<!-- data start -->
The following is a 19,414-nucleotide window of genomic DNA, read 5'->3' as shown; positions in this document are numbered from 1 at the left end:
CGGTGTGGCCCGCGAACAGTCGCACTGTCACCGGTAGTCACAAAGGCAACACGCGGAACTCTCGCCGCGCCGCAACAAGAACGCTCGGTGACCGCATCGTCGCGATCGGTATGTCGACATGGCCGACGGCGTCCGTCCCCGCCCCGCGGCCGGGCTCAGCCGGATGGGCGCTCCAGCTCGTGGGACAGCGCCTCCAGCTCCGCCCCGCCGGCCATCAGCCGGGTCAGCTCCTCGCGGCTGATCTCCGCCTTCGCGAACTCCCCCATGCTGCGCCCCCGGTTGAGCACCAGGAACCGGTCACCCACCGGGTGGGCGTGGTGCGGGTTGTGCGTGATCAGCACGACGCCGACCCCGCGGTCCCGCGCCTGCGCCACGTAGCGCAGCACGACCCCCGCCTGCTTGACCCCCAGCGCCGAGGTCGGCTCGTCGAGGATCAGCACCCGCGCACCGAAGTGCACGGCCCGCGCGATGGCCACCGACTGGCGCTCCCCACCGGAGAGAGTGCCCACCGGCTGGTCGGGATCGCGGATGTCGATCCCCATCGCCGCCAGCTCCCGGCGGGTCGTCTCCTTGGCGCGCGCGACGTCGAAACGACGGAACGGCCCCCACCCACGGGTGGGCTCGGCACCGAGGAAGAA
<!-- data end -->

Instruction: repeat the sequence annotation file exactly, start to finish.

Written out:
The following is a 19,414-nucleotide window of genomic DNA, read 5'->3' as shown; positions in this document are numbered from 1 at the left end:
CGGTGTGGCCCGCGAACAGTCGCACTGTCACCGGTAGTCACAAAGGCAACACGCGGAACTCTCGCCGCGCCGCAACAAGAACGCTCGGTGACCGCATCGTCGCGATCGGTATGTCGACATGGCCGACGGCGTCCGTCCCCGCCCCGCGGCCGGGCTCAGCCGGATGGGCGCTCCAGCTCGTGGGACAGCGCCTCCAGCTCCGCCCCGCCGGCCATCAGCCGGGTCAGCTCCTCGCGGCTGATCTCCGCCTTCGCGAACTCCCCCATGCTGCGCCCCCGGTTGAGCACCAGGAACCGGTCACCCACCGGGTGGGCGTGGTGCGGGTTGTGCGTGATCAGCACGACGCCGACCCCGCGGTCCCGCGCCTGCGCCACGTAGCGCAGCACGACCCCCGCCTGCTTGACCCCCAGCGCCGAGGTCGGCTCGTCGAGGATCAGCACCCGCGCACCGAAGTGCACGGCCCGCGCGATGGCCACCGACTGGCGCTCCCCACCGGAGAGAGTGCCCACCGGCTGGTCGGGATCGCGGATGTCGATCCCCATCGCCGCCAGCTCCCGGCGGGTCGTCTCCTTGGCGCGCGCGACGTCGAAACGACGGAACGGCCCCCACCCACGGGTGGGCTCGGCACCGAGGAAGAA